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Non-parametric parametricity

Published online by Cambridge University Press:  07 September 2011

GEORG NEIS
Affiliation:
Max Planck Institute for Software Systems (MPI-SWS), Campus E1.4, 66123 Saarbrücken, Germany (e-mails: neis@mpi-sws.org, dreyer@mpi-sws.org, rossberg@mpi-sws.org)
DEREK DREYER
Affiliation:
Max Planck Institute for Software Systems (MPI-SWS), Campus E1.4, 66123 Saarbrücken, Germany (e-mails: neis@mpi-sws.org, dreyer@mpi-sws.org, rossberg@mpi-sws.org)
ANDREAS ROSSBERG
Affiliation:
Max Planck Institute for Software Systems (MPI-SWS), Campus E1.4, 66123 Saarbrücken, Germany (e-mails: neis@mpi-sws.org, dreyer@mpi-sws.org, rossberg@mpi-sws.org)
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Abstract

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Type abstraction and intensional type analysis are features seemingly at odds—type abstraction is intended to guarantee parametricity and representation independence, while type analysis is inherently non-parametric. Recently, however, several researchers have proposed and implemented “dynamic type generation” as a way to reconcile these features. The idea is that, when one defines an abstract type, one should also be able to generate at runtime a fresh type name, which may be used as a dynamic representative of the abstract type for purposes of type analysis. The question remains: in a language with non-parametric polymorphism, does dynamic type generation provide us with the same kinds of abstraction guarantees that we get from parametric polymorphism?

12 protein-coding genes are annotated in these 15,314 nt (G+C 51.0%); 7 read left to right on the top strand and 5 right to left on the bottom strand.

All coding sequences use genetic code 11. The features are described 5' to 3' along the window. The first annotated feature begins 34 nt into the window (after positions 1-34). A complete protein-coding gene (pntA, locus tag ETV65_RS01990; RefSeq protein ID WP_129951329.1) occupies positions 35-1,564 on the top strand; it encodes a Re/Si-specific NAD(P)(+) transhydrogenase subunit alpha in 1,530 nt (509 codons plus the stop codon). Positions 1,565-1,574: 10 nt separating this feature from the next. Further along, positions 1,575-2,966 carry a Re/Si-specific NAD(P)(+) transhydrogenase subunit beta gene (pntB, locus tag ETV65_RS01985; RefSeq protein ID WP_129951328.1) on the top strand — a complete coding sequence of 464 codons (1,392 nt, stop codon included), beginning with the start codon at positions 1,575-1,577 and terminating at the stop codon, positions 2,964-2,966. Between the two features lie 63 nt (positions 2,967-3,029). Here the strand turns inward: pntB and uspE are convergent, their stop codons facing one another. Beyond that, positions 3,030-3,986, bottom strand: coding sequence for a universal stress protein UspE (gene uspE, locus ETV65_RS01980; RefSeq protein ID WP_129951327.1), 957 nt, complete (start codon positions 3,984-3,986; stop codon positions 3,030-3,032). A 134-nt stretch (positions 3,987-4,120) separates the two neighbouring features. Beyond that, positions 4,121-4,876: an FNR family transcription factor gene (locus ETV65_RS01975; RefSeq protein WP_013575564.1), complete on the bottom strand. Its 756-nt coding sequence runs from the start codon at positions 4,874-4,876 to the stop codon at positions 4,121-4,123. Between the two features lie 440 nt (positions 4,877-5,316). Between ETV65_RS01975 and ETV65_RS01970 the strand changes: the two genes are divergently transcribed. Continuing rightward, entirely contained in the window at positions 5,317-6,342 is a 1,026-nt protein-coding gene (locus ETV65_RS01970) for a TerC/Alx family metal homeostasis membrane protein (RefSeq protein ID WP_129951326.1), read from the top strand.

Our goal is to provide a rigorous answer to this question. We define a step-indexed Kripke logical relation for a language with both non-parametric polymorphism (in the form of type-safe cast) and dynamic type generation. Our logical relation enables us to establish parametricity and representation independence results, even in a non-parametric setting, by attaching arbitrary relational interpretations to dynamically generated type names. In addition, we explore how programs that are provably equivalent in a more traditional parametric logical relation may be “wrapped” systematically to produce terms that are related by our non-parametric relation, and vice versa. This leads us to develop a “polarized” variant of our logical relation, which enables us to distinguish formally between positive and negative notions of parametricity.

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Copyright © Cambridge University Press 2011

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